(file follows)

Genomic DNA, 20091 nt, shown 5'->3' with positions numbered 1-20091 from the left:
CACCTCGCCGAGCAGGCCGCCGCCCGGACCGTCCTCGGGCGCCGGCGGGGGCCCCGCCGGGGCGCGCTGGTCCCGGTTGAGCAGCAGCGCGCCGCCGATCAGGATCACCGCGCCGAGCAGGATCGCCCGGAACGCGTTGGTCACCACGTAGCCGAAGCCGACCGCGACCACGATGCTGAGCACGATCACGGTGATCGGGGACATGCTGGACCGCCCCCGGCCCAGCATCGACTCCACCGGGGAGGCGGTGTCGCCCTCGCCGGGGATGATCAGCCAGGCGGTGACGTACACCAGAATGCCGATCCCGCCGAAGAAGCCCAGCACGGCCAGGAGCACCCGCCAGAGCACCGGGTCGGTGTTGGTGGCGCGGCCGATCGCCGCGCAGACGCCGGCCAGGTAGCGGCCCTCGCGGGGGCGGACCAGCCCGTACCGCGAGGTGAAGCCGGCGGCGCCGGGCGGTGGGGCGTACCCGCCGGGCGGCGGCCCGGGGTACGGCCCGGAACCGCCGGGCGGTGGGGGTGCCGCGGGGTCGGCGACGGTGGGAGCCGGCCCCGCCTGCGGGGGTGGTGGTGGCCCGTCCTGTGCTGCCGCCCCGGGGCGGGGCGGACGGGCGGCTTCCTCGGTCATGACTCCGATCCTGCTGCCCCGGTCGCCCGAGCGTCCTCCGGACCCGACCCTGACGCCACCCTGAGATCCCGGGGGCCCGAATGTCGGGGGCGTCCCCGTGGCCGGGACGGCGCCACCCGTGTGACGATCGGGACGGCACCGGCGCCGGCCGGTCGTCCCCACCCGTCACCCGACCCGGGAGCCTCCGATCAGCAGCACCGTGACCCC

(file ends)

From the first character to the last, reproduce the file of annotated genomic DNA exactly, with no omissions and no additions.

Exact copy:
Genomic DNA, 20091 nt, shown 5'->3' with positions numbered 1-20091 from the left:
CACCTCGCCGAGCAGGCCGCCGCCCGGACCGTCCTCGGGCGCCGGCGGGGGCCCCGCCGGGGCGCGCTGGTCCCGGTTGAGCAGCAGCGCGCCGCCGATCAGGATCACCGCGCCGAGCAGGATCGCCCGGAACGCGTTGGTCACCACGTAGCCGAAGCCGACCGCGACCACGATGCTGAGCACGATCACGGTGATCGGGGACATGCTGGACCGCCCCCGGCCCAGCATCGACTCCACCGGGGAGGCGGTGTCGCCCTCGCCGGGGATGATCAGCCAGGCGGTGACGTACACCAGAATGCCGATCCCGCCGAAGAAGCCCAGCACGGCCAGGAGCACCCGCCAGAGCACCGGGTCGGTGTTGGTGGCGCGGCCGATCGCCGCGCAGACGCCGGCCAGGTAGCGGCCCTCGCGGGGGCGGACCAGCCCGTACCGCGAGGTGAAGCCGGCGGCGCCGGGCGGTGGGGCGTACCCGCCGGGCGGCGGCCCGGGGTACGGCCCGGAACCGCCGGGCGGTGGGGGTGCCGCGGGGTCGGCGACGGTGGGAGCCGGCCCCGCCTGCGGGGGTGGTGGTGGCCCGTCCTGTGCTGCCGCCCCGGGGCGGGGCGGACGGGCGGCTTCCTCGGTCATGACTCCGATCCTGCTGCCCCGGTCGCCCGAGCGTCCTCCGGACCCGACCCTGACGCCACCCTGAGATCCCGGGGGCCCGAATGTCGGGGGCGTCCCCGTGGCCGGGACGGCGCCACCCGTGTGACGATCGGGACGGCACCGGCGCCGGCCGGTCGTCCCCACCCGTCACCCGACCCGGGAGCCTCCGATCAGCAGCACCGTGACCCC